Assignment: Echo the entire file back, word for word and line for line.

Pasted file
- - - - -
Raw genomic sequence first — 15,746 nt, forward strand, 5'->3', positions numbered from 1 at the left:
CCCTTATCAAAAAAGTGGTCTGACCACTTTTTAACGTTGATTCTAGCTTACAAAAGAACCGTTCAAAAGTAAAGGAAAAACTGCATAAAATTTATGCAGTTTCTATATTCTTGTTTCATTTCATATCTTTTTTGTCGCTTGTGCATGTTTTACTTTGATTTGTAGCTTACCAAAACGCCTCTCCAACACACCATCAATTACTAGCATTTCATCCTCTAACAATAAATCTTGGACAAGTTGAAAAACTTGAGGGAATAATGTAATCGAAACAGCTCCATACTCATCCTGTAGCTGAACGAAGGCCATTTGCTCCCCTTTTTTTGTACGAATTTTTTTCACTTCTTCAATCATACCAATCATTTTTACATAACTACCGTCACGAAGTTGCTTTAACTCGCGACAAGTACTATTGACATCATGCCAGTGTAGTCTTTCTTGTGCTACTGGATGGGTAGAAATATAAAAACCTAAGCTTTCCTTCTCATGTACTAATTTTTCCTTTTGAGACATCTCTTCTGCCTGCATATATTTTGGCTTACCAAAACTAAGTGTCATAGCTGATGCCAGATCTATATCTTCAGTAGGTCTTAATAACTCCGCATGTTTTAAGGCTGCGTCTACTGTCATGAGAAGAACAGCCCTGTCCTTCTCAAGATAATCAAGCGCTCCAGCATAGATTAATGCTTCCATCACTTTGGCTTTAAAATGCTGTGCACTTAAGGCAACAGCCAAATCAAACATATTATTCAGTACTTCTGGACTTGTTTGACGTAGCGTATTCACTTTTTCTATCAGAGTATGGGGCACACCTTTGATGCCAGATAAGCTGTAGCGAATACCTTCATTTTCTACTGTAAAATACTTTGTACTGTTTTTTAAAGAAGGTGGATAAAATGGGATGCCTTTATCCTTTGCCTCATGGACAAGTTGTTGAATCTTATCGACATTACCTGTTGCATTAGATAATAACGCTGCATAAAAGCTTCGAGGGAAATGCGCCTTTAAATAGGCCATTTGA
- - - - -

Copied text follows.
Raw genomic sequence first — 15,746 nt, forward strand, 5'->3', positions numbered from 1 at the left:
CCCTTATCAAAAAAGTGGTCTGACCACTTTTTAACGTTGATTCTAGCTTACAAAAGAACCGTTCAAAAGTAAAGGAAAAACTGCATAAAATTTATGCAGTTTCTATATTCTTGTTTCATTTCATATCTTTTTTGTCGCTTGTGCATGTTTTACTTTGATTTGTAGCTTACCAAAACGCCTCTCCAACACACCATCAATTACTAGCATTTCATCCTCTAACAATAAATCTTGGACAAGTTGAAAAACTTGAGGGAATAATGTAATCGAAACAGCTCCATACTCATCCTGTAGCTGAACGAAGGCCATTTGCTCCCCTTTTTTTGTACGAATTTTTTTCACTTCTTCAATCATACCAATCATTTTTACATAACTACCGTCACGAAGTTGCTTTAACTCGCGACAAGTACTATTGACATCATGCCAGTGTAGTCTTTCTTGTGCTACTGGATGGGTAGAAATATAAAAACCTAAGCTTTCCTTCTCATGTACTAATTTTTCCTTTTGAGACATCTCTTCTGCCTGCATATATTTTGGCTTACCAAAACTAAGTGTCATAGCTGATGCCAGATCTATATCTTCAGTAGGTCTTAATAACTCCGCATGTTTTAAGGCTGCGTCTACTGTCATGAGAAGAACAGCCCTGTCCTTCTCAAGATAATCAAGCGCTCCAGCATAGATTAATGCTTCCATCACTTTGGCTTTAAAATGCTGTGCACTTAAGGCAACAGCCAAATCAAACATATTATTCAGTACTTCTGGACTTGTTTGACGTAGCGTATTCACTTTTTCTATCAGAGTATGGGGCACACCTTTGATGCCAGATAAGCTGTAGCGAATACCTTCATTTTCTACTGTAAAATACTTTGTACTGTTTTTTAAAGAAGGTGGATAAAATGGGATGCCTTTATCCTTTGCCTCATGGACAAGTTGTTGAATCTTATCGACATTACCTGTTGCATTAGATAATAACGCTGCATAAAAGCTTCGAGGGAAATGCGCCTTTAAATAGGCCATTTGA